|Publication number||US7071773 B2|
|Application number||US 10/503,421|
|Publication date||Jul 4, 2006|
|Filing date||Feb 3, 2003|
|Priority date||Feb 7, 2002|
|Also published as||CN1630978A, CN100533950C, DE10205044A1, EP1479159A2, EP1479159B1, EP2315350A2, EP2315350A3, EP2315350B1, US20060017498, WO2003067751A2, WO2003067751A3|
|Publication number||10503421, 503421, PCT/2003/331, PCT/IB/2003/000331, PCT/IB/2003/00331, PCT/IB/3/000331, PCT/IB/3/00331, PCT/IB2003/000331, PCT/IB2003/00331, PCT/IB2003000331, PCT/IB200300331, PCT/IB3/000331, PCT/IB3/00331, PCT/IB3000331, PCT/IB300331, US 7071773 B2, US 7071773B2, US-B2-7071773, US7071773 B2, US7071773B2|
|Inventors||Hans-Jürgen Kühn, Manfred Zupke|
|Original Assignee||Koninklijke Philips Electronics, N.V.|
|Export Citation||BiBTeX, EndNote, RefMan|
|Patent Citations (2), Referenced by (20), Classifications (9), Legal Events (6)|
|External Links: USPTO, USPTO Assignment, Espacenet|
The invention relates to a digital phase locked loop (PLL) for demodulating an amplitude-modulated signal, in particular for an intermediate frequency modulator for broadcast signals, e.g. television signals, having a digital phase comparison circuit, a digital loop filter and a digitally controlled oscillator, the phase comparison circuit comprising a digital mixer and a phase transfer circuit.
Conventional digital phase locked loops are frequently used for the demodulation of a modulated signal. In this case, the information signal to be transmitted is demodulated from a modulated carrier signal by means of the PLL. Broadcast signals, in particular television signals, are frequently modulated by means of an amplitude modulation method. The PLL is then used in receiver circuits in order to identify the information-carrying signal from the amplitude-modulated intermediate frequency by means of synchronous demodulation with carrier regeneration.
The digital phase comparison circuit serves to compare a phase of the carrier of the amplitude-modulated input signal with a phase of a comparison signal. The comparison signal is generated via feedback of the phase comparison circuit. To this end, the output of the phase comparison circuit, which comprises the phase error between input signal and fed back signal, is passed to a controlled oscillator via a loop filter.
The controlled oscillator outputs a signal which is adjusted in phase to the input signal, so that the phase comparison circuit can filter the carrier signal. The phase comparison circuit frequently comprises a digital mixer which mixes the output of the controlled oscillator with the input signal, such that the information signal can be filtered from the carrier signal. To this end, the carrier signal phase is rotated to 0 degrees. In addition, the phase comparison circuit comprises a phase transfer circuit which converts the phase error detected by the digital mixer into a corresponding output signal by means of which the loop filter is activated.
A digital receiving circuit with a digital phase comparison circuit is disclosed in EP 0 486 095 A1. An input signal is transformed into two orthogonal signals by means of a Hilbert filter. These two signals, which are also known as in-phase signal (I path) and quadrature phase signal (Q path), are applied to the digital phase comparison circuit. A phase control signal is likewise applied to the digital phase comparison circuit. The digital phase comparison circuit mixes the two input signals with the phase comparison signal, such that an I path signal and a Q path, corrected by the carrier frequency, are present at the outputs. The phase comparison signal may be a fed back output signal of the phase comparison circuit. In this case, an amplitude-modulated received signal can be demodulated by means of the circuit shown.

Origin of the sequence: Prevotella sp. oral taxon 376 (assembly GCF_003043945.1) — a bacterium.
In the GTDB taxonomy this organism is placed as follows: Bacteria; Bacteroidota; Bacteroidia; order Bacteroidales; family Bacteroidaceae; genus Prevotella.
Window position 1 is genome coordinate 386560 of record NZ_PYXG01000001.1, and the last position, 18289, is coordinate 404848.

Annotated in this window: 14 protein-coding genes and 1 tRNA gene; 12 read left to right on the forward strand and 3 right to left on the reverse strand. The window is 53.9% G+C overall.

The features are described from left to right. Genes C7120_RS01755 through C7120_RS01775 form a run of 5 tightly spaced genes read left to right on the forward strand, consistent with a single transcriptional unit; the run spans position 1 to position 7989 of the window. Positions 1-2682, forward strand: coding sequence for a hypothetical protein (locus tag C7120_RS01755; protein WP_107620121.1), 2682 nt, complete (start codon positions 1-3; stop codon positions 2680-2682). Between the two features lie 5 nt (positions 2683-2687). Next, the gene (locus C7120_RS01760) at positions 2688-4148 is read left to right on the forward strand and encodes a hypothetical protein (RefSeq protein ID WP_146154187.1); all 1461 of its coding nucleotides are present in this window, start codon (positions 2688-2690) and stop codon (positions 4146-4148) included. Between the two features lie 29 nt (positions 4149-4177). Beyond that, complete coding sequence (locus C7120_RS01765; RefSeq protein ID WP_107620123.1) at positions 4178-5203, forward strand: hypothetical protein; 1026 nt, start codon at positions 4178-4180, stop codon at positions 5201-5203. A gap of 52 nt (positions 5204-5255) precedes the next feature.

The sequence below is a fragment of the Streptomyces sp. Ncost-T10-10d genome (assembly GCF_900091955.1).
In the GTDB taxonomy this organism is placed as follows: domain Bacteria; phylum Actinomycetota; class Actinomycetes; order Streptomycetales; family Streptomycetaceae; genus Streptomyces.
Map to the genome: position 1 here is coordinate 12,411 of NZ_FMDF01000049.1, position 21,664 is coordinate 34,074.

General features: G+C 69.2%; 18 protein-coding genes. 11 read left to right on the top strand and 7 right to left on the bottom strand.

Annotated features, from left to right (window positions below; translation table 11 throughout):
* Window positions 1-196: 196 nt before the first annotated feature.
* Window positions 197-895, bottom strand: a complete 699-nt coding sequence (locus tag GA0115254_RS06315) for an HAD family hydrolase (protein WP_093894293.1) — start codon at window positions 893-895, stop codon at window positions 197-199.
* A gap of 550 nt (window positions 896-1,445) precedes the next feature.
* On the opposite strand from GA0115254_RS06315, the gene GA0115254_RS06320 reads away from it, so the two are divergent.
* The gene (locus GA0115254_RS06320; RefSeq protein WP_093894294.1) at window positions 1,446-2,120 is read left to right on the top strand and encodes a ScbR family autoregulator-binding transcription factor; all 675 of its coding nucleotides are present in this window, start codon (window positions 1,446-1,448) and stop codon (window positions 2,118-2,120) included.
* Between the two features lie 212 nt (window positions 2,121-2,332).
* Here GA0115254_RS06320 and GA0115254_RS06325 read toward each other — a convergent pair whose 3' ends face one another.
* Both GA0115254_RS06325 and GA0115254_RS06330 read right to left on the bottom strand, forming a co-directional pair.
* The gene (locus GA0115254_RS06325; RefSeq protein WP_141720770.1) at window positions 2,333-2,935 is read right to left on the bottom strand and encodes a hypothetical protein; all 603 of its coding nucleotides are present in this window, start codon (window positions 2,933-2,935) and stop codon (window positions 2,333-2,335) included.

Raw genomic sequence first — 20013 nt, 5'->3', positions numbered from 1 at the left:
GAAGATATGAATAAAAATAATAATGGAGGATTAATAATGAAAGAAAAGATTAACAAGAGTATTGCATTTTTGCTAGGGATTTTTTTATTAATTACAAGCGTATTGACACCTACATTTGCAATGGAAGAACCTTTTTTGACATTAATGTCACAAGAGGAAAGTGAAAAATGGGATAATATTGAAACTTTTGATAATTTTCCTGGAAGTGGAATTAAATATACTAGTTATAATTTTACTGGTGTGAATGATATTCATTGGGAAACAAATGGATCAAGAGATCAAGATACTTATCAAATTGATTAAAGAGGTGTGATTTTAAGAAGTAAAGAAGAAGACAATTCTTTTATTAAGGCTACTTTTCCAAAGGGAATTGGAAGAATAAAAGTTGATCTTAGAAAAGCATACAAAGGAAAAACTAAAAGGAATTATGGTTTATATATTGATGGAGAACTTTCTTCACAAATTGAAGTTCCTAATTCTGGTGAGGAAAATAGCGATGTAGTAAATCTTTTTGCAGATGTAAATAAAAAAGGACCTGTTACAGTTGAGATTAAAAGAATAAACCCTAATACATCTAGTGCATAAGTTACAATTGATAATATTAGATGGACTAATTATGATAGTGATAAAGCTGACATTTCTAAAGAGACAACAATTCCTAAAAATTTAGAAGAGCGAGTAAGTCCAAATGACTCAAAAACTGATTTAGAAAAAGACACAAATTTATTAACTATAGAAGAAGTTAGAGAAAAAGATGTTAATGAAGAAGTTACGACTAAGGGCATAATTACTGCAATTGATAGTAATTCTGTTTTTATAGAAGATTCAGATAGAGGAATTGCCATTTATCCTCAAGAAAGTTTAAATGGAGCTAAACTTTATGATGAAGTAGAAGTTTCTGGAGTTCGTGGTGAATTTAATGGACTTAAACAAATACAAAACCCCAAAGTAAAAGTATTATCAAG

However, it has been demonstrated that conventional intermediate frequency demodulators are unstable in everyday operation, in particular because in conventional operation amplitude overmodulations, low signal strengths, undesired FM/PM modulations, poor signal/noise ratios and static carrier frequency errors occur. The result thereof is that conventional PLLs may be unstable or do not supply any satisfactory demodulation results.
Therefore, a technical problem to be solved by the present invention is to ensure stable field operation of a digital PLL. A further problem to be solved by the invention is to improve the picture and sound quality in television receivers. Another problem to be solved by the invention is to reliably eliminate disturbances occurring in normal operation.
To solve these problems, the invention proposes a digital PLL in which the phase transfer circuit exhibits a periodic transfer function with a phase error of π, so that a phase shift of π arising through amplitude overmodulation of the input signal can be suppressed. In contrast to conventional phase transfer circuits, in which the transfer function is periodic in 2π, the transfer function according to the invention of the phase transfer circuit is periodic in π. A periodic transfer function of between −π/2 and π/2 is preferred. In the case of amplitude overmodulation, sign inversion of the carrier signal occurs, which results in the PLL starting to readjust the carrier signal. This is undesirable, however. According to the invention, the input signal, as represented in the vector diagram, is mirrored at the origin for all the values of the phase